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Dial a dado

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It does leave a slightly curved bottom on the dado. It is also not just set it once and go either. The calibration is close but it might take a couple of try's to get a really accurate dado depending on how fussy you are.

My first one was a Craftsman and I worked but was put together poorly. Then I got one from Freud, 8" I think. The wider you set the dado the more the curve on the bottom is.

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Yeah shims suck.  I started keeping notes in my sketch book on what combinations of chippers and shims will create x width dadoes.  Every time I create a new combination I have one more measurement I'll never have to do again.  I use calipers on my stock to find the right combination that's written down...sometimes it is, sometimes it isn't.  I still always do a test cut of course.

 

If you're really bored one day you could sit there with your stack, calipers and notebook and go through every combination possible.  If you're really bored.

 

I've heard mixed reviews on dial-a-dado.  The curved bottom is a big no thanks for me.

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It does leave a slightly curved bottom on the dado. It is also not just set it once and go either. The calibration is close but it might take a couple of try's to get a really accurate dado depending on how fussy you are.

My first one was a Craftsman and I worked but was put together poorly. Then I got one from Freud, 8" I think. The wider you set the dado the more the curve on the bottom is.

I've been looking for some sort of dado cutter for my saw but as ye probably know they're not allowed here in Europe :-/.... But that single blade " Dial a dado " setup seems like it would work. If the bottoms of the dados are slightly rounded does that mean the walls are slightly beveled or is the blade shaped to compensate ?? Would I just be better of sticking with my router setup ??

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This is the main reason I haven't used any dado cutters in my TS yet. I have a Freud in the package, never opened. According to reviews, I either have to mess with shims and/or curved bottoms.

I have a project now that would likely benefit from the use of the dado stack, but my mind still thinks a rabbet bit in a router would yield better (more consistent and flat) results.

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I don't understand the problem with chippers and shims. I have the Forrest set and never have a problem with dado width or flat bottoms. Unless the situation calls for a router, that's what I use.

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The dado stack will only make your dado as flat as your board is, whereas using a router, it will follow any bow in your board and you'll end up with a flat(ter) bottom.  Either way it's nothing a few swipes with the hag's tooth can't fix.  I tend to only use the dado stack when I have a bunch of dadoes to do or if they're more than, say, 6" or so from the edge of the board...I find the further away the router is from the edge guide, the more likely you can introduce a wee bit of wobble, resulting in a not-so-perfectly straight dado.  Not the case with a dado stack.

 

It's a trade off...the dado stack takes longer to set up than a router, but once it is, it's much, much faster at doing the work.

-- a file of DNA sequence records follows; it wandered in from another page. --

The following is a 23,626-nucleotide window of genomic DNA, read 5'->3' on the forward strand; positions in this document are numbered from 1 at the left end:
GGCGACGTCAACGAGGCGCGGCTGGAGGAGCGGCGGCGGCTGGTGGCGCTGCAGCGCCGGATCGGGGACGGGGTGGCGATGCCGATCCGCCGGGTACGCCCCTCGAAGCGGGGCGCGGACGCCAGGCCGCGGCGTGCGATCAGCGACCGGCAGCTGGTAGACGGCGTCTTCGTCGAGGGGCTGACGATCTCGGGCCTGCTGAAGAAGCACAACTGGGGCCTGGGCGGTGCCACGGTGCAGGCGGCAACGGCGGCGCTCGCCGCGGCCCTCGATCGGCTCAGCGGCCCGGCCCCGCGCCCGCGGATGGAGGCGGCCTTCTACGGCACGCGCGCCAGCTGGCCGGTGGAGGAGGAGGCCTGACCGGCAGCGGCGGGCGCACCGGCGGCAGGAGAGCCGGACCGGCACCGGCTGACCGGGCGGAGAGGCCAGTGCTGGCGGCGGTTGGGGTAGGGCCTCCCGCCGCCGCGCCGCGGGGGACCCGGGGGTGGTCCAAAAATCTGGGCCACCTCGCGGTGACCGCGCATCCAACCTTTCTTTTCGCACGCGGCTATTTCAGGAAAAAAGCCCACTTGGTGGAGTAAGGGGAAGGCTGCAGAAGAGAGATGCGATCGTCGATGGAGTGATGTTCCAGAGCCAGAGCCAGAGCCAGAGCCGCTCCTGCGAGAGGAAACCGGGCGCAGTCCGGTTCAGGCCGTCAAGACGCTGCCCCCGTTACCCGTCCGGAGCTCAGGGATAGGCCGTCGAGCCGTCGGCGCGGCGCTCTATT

The one other consideration is the dado stack "gives you wings."  If your joinery is going to be exposed for some reason that can be no good.

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I have the Dial a dado, and love it. It's expensive compared to other sets, but with a pair of calipers and the set up chart, I can get a perfect dado every time regardless of what width it needs to be.

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I made the mistake of the freud dial a dado and cost vs blade life was not there. After the second sharpening the blade was junk I get 6 easily out of a forrest set. I would suggest magnetic shims. For 1/4 and 5.5mm plywood groovers are much better than any dado stack and outlast them 10 times. 

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I use a Bridge CIty KM-1 for two-pass dados. I install blades for 1/4", 1/2" or 5/8" wide dado then use the KM-1 for the second pass that's dead on.  If I had a lot of dados to run and a second pass was really inconvenient, I might monkey with shims.  Otherwise never do.  My stack is a Dadonator by Infinity; I like it, flat bottoms, no ridge on second pass either. This is the only dado set I've used so only 1 data point.

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I dont see the big deal as long as you can add and subtract even if you can't calculators are pretty easy to use. Each blade produces the same results every time. If you check your wood with a elcheapo caliper all you have to do is add the needed quantity of shims. There is no trial and error.

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I dont' care what brand name is on these, they all look to me like they came out of the same factory.  Accuracy on mine has been spot on every time, and it's one of the best timesavers a woodworker can have.

 

http://www.ebay.com/itm/Digital-Electronic-Gauge-Stainless-Steel-Vernier-Caliper-150mm-6inch-Micrometer-/121118369552?pt=LH_DefaultDomain_0&hash=item1c3337a710

 

I had a dial a dado, and the last time I sent it to Forrest for sharpening along with other stuff, I put a note in that if it wasn't worth sharpening to toss it.  It didn't come back, and good riddance.

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